Compuware announced the availability of new REST APIs for ISPW, a popular agile source code management and release automation solution the company acquired in January. These APIs enable organizations to integrate their mainframe and non-mainframe DevOps tools with ISPW to create DevOps tool chains, said Chris O’Malley, CEO of Compuware.
“Over the last seven quarters we’ve become a DevOps company and we made all these aggressive promises that on the first business day of every quarter we would come out with all of these new capabilities and updates to our existing or classic offerings and integration with our DevOps tool chain,” O’Malley told eWEEK in a previous interview.
He noted that enterprises are moving to DevOps for the agility it affords them. Bringing developers and operations staff together in the process of building software is beneficial because traditional mainframe development, test and coding processes are too slow to turn out software according to the demands of today’s software development teams. Moreover, because mainframe applications and data are typically in back-end systems for front-end web and mobile systems, DevOps has to run across all platforms, O’Malley said.
“As our business increasingly depends on software, we have to be able to get more software of higher quality into production faster at less cost,” said Simon Hu senior advisor for mainframe delivery for AARP, in a statement. “Technologies such as ISPW and Topaz that help streamline our DevOps processes and make them more agile are thus of greater business value to us than ever.”
According to Compuware, no expertise in mainframe technology is required to use the APIs. For instance, the new Promote Release and Deploy Release APIs support Webhook notification, the company noted. And use cases include integration with popular Agile and DevOps tools including Jenkins, Slack, HipChat and XebiaLabs’ XL Release.
“To fully support the end-to-end software life cycles so essential to digital efforts, mainframe development and deployment must move faster and integrate seamlessly into the rest of the digital enterprise,” said Jason Bloomberg, an analyst with Intellyx, in a statement. “By implementing RESTful API-based integration in ISPW, Compuware has elevated mainframe dev and test tooling to full participants in modern DevOps toolchains.”
Following its January acquisition of ISPW, in April Compuware introduced integration of ISPW with Compuware’s Topaz Workbench mainframe development platform. Then in July, Compuware delivered ISPW Deploy, a release automation solution for IBM z/OS environments built on ISPW technology.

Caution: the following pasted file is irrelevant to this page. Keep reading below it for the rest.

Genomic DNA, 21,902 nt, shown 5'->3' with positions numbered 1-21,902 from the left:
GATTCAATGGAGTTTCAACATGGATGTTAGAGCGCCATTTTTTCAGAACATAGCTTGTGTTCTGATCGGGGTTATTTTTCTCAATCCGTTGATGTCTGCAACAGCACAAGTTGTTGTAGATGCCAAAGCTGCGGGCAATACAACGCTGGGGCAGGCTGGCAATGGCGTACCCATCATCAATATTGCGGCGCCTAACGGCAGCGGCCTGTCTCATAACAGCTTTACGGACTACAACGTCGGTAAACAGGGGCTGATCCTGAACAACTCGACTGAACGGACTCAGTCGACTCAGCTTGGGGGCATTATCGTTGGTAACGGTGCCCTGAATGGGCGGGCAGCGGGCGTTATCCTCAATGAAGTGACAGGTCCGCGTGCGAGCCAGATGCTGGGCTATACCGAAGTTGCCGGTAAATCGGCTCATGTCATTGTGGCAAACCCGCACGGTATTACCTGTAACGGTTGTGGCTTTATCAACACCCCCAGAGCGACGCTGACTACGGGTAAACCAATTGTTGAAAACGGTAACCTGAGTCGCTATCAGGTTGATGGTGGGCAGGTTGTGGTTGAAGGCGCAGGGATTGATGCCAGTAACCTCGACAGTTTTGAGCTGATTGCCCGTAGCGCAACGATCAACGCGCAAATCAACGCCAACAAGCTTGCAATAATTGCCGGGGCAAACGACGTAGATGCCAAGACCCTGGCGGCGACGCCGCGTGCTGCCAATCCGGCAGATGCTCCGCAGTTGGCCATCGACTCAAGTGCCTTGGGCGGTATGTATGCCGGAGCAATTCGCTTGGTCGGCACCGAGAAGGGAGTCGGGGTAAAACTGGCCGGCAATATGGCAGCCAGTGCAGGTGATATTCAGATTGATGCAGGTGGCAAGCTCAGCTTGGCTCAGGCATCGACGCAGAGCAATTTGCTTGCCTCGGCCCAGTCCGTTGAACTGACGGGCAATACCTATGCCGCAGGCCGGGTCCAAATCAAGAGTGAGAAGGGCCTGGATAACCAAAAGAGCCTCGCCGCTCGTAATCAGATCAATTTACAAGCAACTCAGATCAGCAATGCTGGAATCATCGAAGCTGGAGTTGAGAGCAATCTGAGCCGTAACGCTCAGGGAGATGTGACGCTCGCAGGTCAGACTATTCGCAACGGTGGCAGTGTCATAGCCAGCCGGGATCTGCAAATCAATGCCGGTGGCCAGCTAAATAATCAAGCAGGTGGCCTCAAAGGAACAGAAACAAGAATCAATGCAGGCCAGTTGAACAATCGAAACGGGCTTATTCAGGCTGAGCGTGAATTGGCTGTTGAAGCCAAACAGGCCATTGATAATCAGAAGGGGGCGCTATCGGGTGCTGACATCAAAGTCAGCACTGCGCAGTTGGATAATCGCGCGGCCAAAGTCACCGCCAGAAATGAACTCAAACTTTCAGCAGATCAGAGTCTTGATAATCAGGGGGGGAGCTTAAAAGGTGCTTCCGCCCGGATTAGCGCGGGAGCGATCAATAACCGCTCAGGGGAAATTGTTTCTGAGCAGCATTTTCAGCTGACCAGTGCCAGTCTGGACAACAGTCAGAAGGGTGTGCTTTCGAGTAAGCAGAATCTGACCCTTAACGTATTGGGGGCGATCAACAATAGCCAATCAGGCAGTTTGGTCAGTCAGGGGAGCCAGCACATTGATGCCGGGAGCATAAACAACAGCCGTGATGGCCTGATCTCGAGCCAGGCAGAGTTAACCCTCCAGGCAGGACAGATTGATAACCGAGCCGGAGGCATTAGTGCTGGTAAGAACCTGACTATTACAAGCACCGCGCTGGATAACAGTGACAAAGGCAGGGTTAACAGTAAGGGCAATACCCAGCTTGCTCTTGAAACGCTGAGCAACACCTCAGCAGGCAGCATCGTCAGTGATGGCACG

“Enterprise IT leaders desperately want to transform the way they do software development, testing, promotion and ongoing management on their mainframes, but their incumbent vendors have almost universally chosen to abandon much-needed product innovation—and to instead exploit their captive customer bases for maximum profit,” O’Malley said in a statement. “By delivering web APIs for an Agile mainframe solution that we acquired a mere nine months ago, Compuware is once again proving that we are the only mainframe software partner ready, willing and able to help customers compete at digital speed and with digital excellence.”
In addition to the new APIs, Compuware also announced several new enhancements to its Topaz Workbench integrated development environment (IDE) for mainframe DevOps. The enhancements make it easier for non-mainframe experts to work on the z/OS platform. Specifically, the enhancements include direct access to File-AID Compare within Topaz Workbench so developers can more quickly and accurately understand differences between data files. The new release also provides built-in support for Dynamic Transaction Routing for CICSPLEX sites that use Xpediter for application debugging.
“Customers are trying to move, as time goes on, away from things like waterfall development methodologies into Agile,” O’Malley said. “And they’re trying to create a culture that’s not siloed to these different platforms—a mainframe culture, a distributed culture, a mobile culture; they want just one culture. They want one Agile set of processes regardless of platform and they want one set of tools regardless of platform.”